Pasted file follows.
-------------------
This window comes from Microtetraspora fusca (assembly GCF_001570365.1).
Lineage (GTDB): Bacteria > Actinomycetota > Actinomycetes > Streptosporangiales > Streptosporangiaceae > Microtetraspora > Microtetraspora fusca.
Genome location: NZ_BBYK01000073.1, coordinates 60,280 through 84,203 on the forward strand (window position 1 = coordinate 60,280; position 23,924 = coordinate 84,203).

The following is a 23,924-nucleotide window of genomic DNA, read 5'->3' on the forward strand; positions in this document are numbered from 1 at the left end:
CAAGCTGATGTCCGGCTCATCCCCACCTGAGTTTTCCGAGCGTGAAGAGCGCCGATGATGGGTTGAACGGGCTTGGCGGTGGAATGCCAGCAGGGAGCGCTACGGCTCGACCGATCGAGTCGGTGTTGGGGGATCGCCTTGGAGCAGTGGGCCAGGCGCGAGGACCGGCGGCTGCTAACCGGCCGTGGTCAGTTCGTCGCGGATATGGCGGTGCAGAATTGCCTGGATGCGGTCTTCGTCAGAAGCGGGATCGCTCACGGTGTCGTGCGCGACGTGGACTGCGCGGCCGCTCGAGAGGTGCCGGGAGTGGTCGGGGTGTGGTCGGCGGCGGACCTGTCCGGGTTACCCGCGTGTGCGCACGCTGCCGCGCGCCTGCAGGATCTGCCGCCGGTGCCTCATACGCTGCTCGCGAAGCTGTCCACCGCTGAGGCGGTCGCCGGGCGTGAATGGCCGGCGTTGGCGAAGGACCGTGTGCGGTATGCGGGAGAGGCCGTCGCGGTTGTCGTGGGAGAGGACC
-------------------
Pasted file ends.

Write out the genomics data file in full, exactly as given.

This window comes from Microtetraspora fusca (assembly GCF_001570365.1).
Lineage (GTDB): Bacteria > Actinomycetota > Actinomycetes > Streptosporangiales > Streptosporangiaceae > Microtetraspora > Microtetraspora fusca.
Genome location: NZ_BBYK01000073.1, coordinates 60,280 through 84,203 on the forward strand (window position 1 = coordinate 60,280; position 23,924 = coordinate 84,203).

The following is a 23,924-nucleotide window of genomic DNA, read 5'->3' on the forward strand; positions in this document are numbered from 1 at the left end:
CAAGCTGATGTCCGGCTCATCCCCACCTGAGTTTTCCGAGCGTGAAGAGCGCCGATGATGGGTTGAACGGGCTTGGCGGTGGAATGCCAGCAGGGAGCGCTACGGCTCGACCGATCGAGTCGGTGTTGGGGGATCGCCTTGGAGCAGTGGGCCAGGCGCGAGGACCGGCGGCTGCTAACCGGCCGTGGTCAGTTCGTCGCGGATATGGCGGTGCAGAATTGCCTGGATGCGGTCTTCGTCAGAAGCGGGATCGCTCACGGTGTCGTGCGCGACGTGGACTGCGCGGCCGCTCGAGAGGTGCCGGGAGTGGTCGGGGTGTGGTCGGCGGCGGACCTGTCCGGGTTACCCGCGTGTGCGCACGCTGCCGCGCGCCTGCAGGATCTGCCGCCGGTGCCTCATACGCTGCTCGCGAAGCTGTCCACCGCTGAGGCGGTCGCCGGGCGTGAATGGCCGGCGTTGGCGAAGGACCGTGTGCGGTATGCGGGAGAGGCCGTCGCGGTTGTCGTGGGAGAGGACC